The Family of B Vitamins (B2, B3, B6, and B12) is invaluable for metabolic activities, energy production, nervous system, and circulatory health. They are typically found in meat, fish, dairy, eggs, nuts, and whole grains.

Vitamin C is responsible for supporting healthy skin, muscle, and connective tissue. It also helps in healing wounds and bones and develops resistance to infectious diseases. It can be found in fruits and veggies like strawberries, citrus fruits, tomatoes, spinach, and green vegetables like Brussels sprouts. 

Calcium helps build strong and healthy bones and teeth as your child grows. Bear in mind that almost all of our bone density is built during childhood and teenage years, so this mineral is precious. When kids have strong bones, they are at a lower risk of them weakening later in life. Sources of calcium include dairy items like milk, cheese, and yogurt, nuts and seeds, leafy green vegetables, and also tofu. 

Vitamin D (sometimes labeled vitamin D3) is responsible for proper bone development and teeth formation. It also helps the body to absorb minerals like calcium. The best source of this vitamin is the sun, but it can also be found in dairy products, egg yolks, and fatty fish. 

Iron is crucial to healthy red blood cells, and it also helps build strong bones in your little ones’ bodies. When the adolescent growth spurt begins, iron needs an increase. As girls begin to menstruate, they are at a greater risk of iron deficiency because iron gets lost with blood. Iron deficiency is one of the most common nutritional disorders. Food sources of iron include meats like beef, pork, turkey, beans, spinach, and prunes.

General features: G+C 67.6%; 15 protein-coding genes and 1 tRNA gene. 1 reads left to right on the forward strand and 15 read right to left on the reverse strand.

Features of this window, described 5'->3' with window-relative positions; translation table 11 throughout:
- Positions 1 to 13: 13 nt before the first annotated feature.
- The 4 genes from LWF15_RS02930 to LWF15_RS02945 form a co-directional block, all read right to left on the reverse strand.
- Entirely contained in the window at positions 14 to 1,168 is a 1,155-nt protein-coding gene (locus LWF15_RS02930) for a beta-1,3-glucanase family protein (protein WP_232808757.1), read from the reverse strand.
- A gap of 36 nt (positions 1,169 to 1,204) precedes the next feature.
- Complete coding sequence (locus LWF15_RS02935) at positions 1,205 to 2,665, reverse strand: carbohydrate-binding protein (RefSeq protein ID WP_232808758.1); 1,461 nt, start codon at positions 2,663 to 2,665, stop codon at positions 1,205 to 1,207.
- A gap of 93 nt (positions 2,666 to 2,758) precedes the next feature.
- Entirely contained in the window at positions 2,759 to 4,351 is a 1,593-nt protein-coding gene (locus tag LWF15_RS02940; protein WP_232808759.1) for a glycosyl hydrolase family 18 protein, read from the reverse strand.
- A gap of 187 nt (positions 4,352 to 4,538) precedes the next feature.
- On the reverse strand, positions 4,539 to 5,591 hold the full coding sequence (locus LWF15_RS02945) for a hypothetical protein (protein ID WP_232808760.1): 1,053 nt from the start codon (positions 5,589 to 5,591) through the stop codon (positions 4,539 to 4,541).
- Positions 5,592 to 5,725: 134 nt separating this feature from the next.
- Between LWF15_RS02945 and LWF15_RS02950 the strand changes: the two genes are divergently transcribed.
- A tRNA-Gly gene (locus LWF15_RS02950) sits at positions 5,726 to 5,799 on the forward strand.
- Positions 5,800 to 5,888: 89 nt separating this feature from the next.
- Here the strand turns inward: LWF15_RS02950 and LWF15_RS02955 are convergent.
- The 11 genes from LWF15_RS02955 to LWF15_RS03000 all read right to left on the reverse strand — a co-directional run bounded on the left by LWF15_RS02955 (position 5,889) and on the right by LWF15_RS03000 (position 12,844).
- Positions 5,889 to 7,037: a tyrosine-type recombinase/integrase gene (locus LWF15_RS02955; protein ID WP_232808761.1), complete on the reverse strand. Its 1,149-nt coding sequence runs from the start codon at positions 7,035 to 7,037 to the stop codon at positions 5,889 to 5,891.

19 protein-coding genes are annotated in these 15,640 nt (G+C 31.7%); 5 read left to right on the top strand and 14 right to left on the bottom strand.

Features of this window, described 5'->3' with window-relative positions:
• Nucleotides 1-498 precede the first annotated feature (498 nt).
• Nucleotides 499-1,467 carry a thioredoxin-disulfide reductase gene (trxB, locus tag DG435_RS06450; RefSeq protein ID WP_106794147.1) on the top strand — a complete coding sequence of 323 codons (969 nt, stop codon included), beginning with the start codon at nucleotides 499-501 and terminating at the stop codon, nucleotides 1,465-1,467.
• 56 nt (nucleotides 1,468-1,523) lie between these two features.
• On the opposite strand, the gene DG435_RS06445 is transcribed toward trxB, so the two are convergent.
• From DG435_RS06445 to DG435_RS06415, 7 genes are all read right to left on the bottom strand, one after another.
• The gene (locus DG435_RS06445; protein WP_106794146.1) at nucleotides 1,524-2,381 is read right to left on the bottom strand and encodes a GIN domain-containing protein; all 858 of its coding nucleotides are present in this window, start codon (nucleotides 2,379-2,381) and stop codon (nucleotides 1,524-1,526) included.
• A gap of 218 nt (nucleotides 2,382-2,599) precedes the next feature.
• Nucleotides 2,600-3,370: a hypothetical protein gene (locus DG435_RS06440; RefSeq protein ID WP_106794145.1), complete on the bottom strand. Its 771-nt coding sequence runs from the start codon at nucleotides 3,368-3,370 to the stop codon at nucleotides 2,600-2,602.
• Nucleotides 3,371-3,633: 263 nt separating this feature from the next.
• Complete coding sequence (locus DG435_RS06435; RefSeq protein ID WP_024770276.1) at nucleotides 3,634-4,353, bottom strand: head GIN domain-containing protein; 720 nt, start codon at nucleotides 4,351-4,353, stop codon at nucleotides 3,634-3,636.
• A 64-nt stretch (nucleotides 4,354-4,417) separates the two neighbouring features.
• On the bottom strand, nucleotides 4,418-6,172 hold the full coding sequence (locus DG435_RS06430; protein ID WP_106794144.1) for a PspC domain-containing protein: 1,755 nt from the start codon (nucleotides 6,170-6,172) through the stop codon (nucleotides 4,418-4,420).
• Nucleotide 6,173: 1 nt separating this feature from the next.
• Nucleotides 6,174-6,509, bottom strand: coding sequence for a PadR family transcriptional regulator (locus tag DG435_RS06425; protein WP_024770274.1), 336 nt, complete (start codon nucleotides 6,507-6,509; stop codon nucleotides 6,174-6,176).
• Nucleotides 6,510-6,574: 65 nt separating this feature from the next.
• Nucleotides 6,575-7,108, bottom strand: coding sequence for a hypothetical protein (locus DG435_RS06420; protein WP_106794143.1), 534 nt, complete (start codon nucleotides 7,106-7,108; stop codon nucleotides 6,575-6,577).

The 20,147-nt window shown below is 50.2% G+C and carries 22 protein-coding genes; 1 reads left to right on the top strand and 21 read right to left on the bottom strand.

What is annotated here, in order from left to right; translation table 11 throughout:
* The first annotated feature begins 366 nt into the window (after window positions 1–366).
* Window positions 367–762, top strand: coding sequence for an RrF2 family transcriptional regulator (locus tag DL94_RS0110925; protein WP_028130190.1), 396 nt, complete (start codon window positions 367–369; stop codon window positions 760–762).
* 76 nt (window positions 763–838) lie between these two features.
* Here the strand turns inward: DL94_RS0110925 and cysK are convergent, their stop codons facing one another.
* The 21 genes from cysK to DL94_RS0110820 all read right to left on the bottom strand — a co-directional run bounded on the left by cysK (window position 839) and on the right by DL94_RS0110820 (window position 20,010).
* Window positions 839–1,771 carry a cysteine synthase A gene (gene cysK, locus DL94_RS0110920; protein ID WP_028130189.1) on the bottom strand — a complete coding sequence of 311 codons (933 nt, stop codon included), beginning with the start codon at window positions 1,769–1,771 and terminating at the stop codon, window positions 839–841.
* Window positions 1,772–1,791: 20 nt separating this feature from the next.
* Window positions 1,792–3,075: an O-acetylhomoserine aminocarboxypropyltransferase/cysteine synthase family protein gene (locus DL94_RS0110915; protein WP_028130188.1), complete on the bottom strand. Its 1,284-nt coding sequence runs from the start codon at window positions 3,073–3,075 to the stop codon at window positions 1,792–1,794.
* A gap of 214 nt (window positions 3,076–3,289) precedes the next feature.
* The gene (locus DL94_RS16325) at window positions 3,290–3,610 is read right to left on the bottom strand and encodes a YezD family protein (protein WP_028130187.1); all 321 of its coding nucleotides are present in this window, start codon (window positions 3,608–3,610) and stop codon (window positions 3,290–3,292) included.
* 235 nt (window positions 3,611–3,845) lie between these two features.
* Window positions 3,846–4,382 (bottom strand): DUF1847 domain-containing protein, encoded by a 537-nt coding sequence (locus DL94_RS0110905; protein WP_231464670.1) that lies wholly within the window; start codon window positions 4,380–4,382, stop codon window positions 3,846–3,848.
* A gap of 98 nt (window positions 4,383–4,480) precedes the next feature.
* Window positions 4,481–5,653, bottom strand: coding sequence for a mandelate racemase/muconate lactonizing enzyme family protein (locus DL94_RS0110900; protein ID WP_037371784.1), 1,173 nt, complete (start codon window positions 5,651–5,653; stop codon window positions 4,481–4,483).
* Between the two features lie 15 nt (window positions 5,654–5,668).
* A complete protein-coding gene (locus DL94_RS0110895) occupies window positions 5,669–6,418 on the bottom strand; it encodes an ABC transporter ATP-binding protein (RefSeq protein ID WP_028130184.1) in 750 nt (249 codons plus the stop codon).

Safety Precautions

When opting for kids’ vitamins, bear in mind that high doses can be toxic. If children get too much vitamins A, D, E, and K (fat-soluble vitamins) and iron, they can cause headaches, nausea, diarrhea, and other health issues. 

Also, if your child takes medications, they can interact with supplements, so make sure to consult a medical expert before giving them to your little ones. Some vitamins and minerals can lower or boost a medication dose.

Vitamins and other supplements should always be out of your kids’ reach. Talk to your little ones, and explain they are not to be treated like candy and should be consumed as prescribed by their doctor.

One more thing to consider: gummy vitamins are usually higher in added sugar than other vitamins, so skip out on them and opt for a brand with less sugar.

When it comes to kids, getting the right amount of nutrients through diet alone can be challenging. There are legitimate reasons for giving your child vitamin supplements like delayed developmental growth or chronic disease.

If you have any concerns regarding your little ones’ nourishment, bring it up with their pediatrician.